Meanwhile, Israel has taken on a new role as the indirect spearhead of the Sunni Arabs’ attempt to break the back of the ‘Shiite Crescent’ by forcefully quashing Iran’s nuclear ambitions if need be (‘severing the snake’s head’ as eloquently put by Saudi King Abdullah), and by threatening to finish off Hizbollah should it intervene on Tehran’s behalf, or attempt to reinforce its own deterrent force via the redeployment of Assad’s arsenal. To this already explosive melange, further elements can be added: Turkey’s regional profile has taken on a sharp Sunni edge, as the ruling AKP has increasingly donned a neo-Ottoman garb and aligned itself with the leading Arab Sunni actors, and with the Saudi/Qatari duo in particular. Ankara today is not only a direct party to the Syrian civil war via its active support and role as an intelligence and logistical base for the armed Syrian opposition, but has effectively joined the international front against Iran via last year’s decision to host the NATO anti-missile radar system that is meant to detect any long-range Iranian missile launch against Europe, or more relevantly, Israel.

This apparently incongruous Sunni Gulf Arab/Israeli/Turkish line up against Syria/Iran/Hizbollah may not be that hard to understand in terms of the broader regional struggle for power largely triggered by the US-led overthrow of Saddam and the subsequent events leading up to the Arab Spring. For three decades or so Saddam represented the Sunni/Arab world’s ‘guardian of the Eastern gate’; first, against the Shah’s imperial ‘Safavid’ ambitions and then against Islamic Iran’s perceived Shiite revolutionary threat to the regional status quo – particularly to the Gulf monarchies.  The truth is that despite his subsequent fall out with the Sunni Arab Gulf Sheikhdoms, Saddam was their first strategic line of defence against Iran in any of its imperial, revolutionary or Shiite manifestations.

His overthrow not only created a massive breach in the ‘Eastern gate’, but a total strategic turn-around in the region. Much of what we are now seeing in the Middle East is the consequence of the neo-con fantasy that a post-Saddam, Shiite majority-led Iraq would not only counter-balance Tehran, but act as the edge of an ‘Arab’ scimitar wielded against Iran (Iraq’s Arab Shiites supposedly all-too-ready to assert their Arab-ness over their Shiite-ness). What happened was almost the exact opposite; Iran and its Shiite allies are now the dominant if not the sole force in Iraq and the emergence of a Shiite/Iranian Iraq has only driven the Sunni Arabs to react in fearful fury: today’s Sunni/Shiite regional war is the direct product of the Bush/Blair war on Iraq.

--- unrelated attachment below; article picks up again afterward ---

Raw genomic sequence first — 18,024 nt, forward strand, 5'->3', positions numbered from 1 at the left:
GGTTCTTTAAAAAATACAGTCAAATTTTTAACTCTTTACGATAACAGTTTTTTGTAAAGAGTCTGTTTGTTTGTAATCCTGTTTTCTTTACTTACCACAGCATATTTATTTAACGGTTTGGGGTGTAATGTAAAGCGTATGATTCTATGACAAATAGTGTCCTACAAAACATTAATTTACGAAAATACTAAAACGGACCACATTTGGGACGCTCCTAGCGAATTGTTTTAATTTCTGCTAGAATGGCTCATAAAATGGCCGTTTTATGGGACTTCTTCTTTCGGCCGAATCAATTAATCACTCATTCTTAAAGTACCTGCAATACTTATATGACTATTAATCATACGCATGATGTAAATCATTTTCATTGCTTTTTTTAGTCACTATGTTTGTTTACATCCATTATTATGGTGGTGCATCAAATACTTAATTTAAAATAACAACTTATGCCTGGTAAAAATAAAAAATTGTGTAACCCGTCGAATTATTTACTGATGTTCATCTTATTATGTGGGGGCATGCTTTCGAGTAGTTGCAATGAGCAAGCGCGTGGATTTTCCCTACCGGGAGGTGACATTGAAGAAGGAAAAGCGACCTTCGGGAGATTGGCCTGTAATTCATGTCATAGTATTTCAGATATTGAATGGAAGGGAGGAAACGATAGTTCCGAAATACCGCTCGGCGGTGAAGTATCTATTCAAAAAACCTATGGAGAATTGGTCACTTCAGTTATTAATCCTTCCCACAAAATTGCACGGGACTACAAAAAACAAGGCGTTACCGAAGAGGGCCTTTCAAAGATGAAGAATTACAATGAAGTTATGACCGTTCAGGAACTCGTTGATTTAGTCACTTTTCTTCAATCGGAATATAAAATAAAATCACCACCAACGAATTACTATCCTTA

Nations and borders

As we survey this increasingly blood-drenched and tumultuous regional scene, one of the most significant aspects of the changes taking place under the rough rubric of the ‘Arab Spring’ that has been occasionally noted but perhaps not sufficiently understood or assessed, is the extent to which the events of the past two-and-half years are actually changing the political boundaries of the states in the region, and consequently, the very nature and notion of the states and peoples that lie within them.

The borders of Palestine, as we know them, were of course, defined by the British in 1923. Jordan was effectively created in 1921 by a stroke of Mr. Churchill’s pen (we can see this in its nice straight-lined borders marred only by what is known as Winston’s Hiccup or Churchill’s Sneeze; that huge zigzag in Jordan’s eastern border with Saudi Arabia, allegedly because Churchill set the boundaries after a generous and lengthy lunch.) Iraq’s 1920 borders were defined by British colonial design; France’s ambitions led to an autonomous Lebanon, carved out of parts of Syria in 1926.  Essentially, all the post-Ottoman Arab states reaching all the way down to the Gulf Sheikhdom’s and across North Africa [with the important exception of Egypt] were artificial constructs imposed by the collapse of the pre-World War I order:

Forging national identities and separate nation states out of the debris of the Ottoman Empire required a process of reverse geo-political engineering; first (The West) would set the borders of the state; and then the peoples within them would take on the attributes of its citizens.  The age of western colonial map-making thus produced borders that created ‘nations’ and ‘peoples’, rather than the other way around. This is not to say that there were no indigenous demands for independence and statehood. Indeed, much of the swirl of Middle Eastern politics during the first half of the last century revolved around nationalist demands for separate statehood – including that of the Palestinians.

These impulses were inspired by Wilsonian notions of self-determination and the power of Arab national sentiment that railed against centuries of Ottoman rule. But Arab nationalism could never quite resolve the conundrum set by these colonial borders: for one thing, their artificiality was constantly derided and their legitimacy challenged; for another, the competition between Arab local nationalism (wattniyah) and pan-Arabism  (qawmiyyah), not to mention the continuous friction between nationalism and Islamism, rarely allowed the nation-state to fully settle [the sole and most important exception to this being Egypt with its long lineage of strong national consciousness].